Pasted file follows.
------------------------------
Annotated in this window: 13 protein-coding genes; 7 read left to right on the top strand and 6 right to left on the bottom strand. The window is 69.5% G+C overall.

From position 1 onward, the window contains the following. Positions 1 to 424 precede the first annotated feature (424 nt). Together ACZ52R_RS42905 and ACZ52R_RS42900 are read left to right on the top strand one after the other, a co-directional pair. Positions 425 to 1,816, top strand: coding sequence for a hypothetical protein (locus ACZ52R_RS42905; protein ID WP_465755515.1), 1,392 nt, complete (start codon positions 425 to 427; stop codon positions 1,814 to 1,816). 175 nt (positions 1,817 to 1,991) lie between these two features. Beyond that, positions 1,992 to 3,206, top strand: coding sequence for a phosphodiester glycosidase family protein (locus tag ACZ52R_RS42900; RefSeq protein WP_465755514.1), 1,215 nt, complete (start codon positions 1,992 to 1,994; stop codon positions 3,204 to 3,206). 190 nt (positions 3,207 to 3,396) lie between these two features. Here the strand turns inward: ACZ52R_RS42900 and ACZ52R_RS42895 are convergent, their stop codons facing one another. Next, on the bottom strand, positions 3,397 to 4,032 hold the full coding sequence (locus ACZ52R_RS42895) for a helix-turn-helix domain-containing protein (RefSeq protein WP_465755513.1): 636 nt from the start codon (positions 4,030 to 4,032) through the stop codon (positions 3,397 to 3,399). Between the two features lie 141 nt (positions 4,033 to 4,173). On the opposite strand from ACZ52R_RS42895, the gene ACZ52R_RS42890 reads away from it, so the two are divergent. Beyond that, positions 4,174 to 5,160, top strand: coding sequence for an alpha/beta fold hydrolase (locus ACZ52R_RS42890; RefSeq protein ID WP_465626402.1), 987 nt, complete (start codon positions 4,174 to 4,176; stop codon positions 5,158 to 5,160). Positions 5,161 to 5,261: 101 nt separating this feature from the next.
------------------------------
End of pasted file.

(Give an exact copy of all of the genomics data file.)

Annotated in this window: 13 protein-coding genes; 7 read left to right on the top strand and 6 right to left on the bottom strand. The window is 69.5% G+C overall.

From position 1 onward, the window contains the following. Positions 1 to 424 precede the first annotated feature (424 nt). Together ACZ52R_RS42905 and ACZ52R_RS42900 are read left to right on the top strand one after the other, a co-directional pair. Positions 425 to 1,816, top strand: coding sequence for a hypothetical protein (locus ACZ52R_RS42905; protein ID WP_465755515.1), 1,392 nt, complete (start codon positions 425 to 427; stop codon positions 1,814 to 1,816). 175 nt (positions 1,817 to 1,991) lie between these two features. Beyond that, positions 1,992 to 3,206, top strand: coding sequence for a phosphodiester glycosidase family protein (locus tag ACZ52R_RS42900; RefSeq protein WP_465755514.1), 1,215 nt, complete (start codon positions 1,992 to 1,994; stop codon positions 3,204 to 3,206). 190 nt (positions 3,207 to 3,396) lie between these two features. Here the strand turns inward: ACZ52R_RS42900 and ACZ52R_RS42895 are convergent, their stop codons facing one another. Next, on the bottom strand, positions 3,397 to 4,032 hold the full coding sequence (locus ACZ52R_RS42895) for a helix-turn-helix domain-containing protein (RefSeq protein WP_465755513.1): 636 nt from the start codon (positions 4,030 to 4,032) through the stop codon (positions 3,397 to 3,399). Between the two features lie 141 nt (positions 4,033 to 4,173). On the opposite strand from ACZ52R_RS42895, the gene ACZ52R_RS42890 reads away from it, so the two are divergent. Beyond that, positions 4,174 to 5,160, top strand: coding sequence for an alpha/beta fold hydrolase (locus ACZ52R_RS42890; RefSeq protein ID WP_465626402.1), 987 nt, complete (start codon positions 4,174 to 4,176; stop codon positions 5,158 to 5,160). Positions 5,161 to 5,261: 101 nt separating this feature from the next.